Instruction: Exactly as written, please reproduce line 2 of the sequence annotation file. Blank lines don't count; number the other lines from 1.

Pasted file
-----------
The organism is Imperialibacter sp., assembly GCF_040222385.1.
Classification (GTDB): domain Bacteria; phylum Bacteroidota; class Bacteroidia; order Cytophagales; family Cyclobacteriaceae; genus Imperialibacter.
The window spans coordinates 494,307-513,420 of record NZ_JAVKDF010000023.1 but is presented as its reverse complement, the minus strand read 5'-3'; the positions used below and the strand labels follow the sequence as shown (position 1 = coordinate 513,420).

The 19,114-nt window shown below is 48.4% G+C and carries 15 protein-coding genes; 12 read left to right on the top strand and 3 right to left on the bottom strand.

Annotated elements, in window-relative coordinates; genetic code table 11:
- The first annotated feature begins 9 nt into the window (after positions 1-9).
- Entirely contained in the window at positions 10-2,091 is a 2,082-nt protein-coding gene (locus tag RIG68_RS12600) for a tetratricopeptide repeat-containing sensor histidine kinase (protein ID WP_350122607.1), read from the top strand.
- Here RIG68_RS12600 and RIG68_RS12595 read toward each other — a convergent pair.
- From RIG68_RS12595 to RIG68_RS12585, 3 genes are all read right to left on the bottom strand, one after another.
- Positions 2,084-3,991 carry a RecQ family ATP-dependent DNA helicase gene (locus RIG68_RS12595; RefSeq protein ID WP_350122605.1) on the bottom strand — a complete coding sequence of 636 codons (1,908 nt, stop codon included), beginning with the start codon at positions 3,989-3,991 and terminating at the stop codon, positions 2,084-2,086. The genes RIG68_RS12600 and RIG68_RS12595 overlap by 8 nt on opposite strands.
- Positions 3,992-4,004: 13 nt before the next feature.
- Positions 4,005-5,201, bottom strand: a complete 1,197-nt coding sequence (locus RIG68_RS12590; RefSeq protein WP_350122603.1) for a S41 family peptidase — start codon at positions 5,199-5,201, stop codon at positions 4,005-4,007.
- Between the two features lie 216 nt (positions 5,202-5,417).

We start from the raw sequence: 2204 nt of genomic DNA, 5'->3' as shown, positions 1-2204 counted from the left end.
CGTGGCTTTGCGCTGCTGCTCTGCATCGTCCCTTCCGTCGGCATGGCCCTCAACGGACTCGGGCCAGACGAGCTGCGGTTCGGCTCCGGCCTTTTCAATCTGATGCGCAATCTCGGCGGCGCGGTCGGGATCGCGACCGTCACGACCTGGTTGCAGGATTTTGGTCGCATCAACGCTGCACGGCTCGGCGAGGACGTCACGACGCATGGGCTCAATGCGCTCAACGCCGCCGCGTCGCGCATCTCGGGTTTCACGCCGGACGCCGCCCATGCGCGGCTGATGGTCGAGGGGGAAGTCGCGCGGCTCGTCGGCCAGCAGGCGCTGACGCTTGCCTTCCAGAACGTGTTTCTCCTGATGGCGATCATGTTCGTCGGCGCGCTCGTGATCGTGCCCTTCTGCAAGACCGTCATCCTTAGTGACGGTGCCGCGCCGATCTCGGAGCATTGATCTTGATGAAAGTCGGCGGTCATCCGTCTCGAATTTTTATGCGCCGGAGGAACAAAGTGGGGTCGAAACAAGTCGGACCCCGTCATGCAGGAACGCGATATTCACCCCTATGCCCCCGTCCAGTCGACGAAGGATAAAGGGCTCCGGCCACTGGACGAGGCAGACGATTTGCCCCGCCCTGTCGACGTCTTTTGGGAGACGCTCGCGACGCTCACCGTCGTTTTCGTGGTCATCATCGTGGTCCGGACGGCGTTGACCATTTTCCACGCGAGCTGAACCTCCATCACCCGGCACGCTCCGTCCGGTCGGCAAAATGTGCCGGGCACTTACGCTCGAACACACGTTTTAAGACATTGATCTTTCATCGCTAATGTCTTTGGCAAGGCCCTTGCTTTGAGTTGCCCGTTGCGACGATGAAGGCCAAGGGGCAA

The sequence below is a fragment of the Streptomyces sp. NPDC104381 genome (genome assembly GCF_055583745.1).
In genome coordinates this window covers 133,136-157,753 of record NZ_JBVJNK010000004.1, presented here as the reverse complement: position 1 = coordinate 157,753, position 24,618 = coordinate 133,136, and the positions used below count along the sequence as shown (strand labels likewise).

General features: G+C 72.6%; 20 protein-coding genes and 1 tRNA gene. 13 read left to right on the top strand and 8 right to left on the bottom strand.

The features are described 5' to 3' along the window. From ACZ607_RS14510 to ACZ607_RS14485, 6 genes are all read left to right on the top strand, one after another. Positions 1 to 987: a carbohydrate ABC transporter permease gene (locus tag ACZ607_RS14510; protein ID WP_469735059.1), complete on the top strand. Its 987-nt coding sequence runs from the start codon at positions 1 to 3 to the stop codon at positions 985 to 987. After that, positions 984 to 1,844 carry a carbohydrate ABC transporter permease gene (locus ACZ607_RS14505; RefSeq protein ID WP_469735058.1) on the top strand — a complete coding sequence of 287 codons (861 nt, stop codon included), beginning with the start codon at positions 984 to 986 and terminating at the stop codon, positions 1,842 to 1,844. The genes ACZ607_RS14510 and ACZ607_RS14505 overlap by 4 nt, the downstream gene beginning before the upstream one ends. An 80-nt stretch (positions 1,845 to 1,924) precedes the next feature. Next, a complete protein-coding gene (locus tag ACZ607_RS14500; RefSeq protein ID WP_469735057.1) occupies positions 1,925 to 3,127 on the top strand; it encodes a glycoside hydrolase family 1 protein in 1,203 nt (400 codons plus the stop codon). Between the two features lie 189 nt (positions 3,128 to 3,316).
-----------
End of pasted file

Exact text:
Classification (GTDB): domain Bacteria; phylum Bacteroidota; class Bacteroidia; order Cytophagales; family Cyclobacteriaceae; genus Imperialibacter.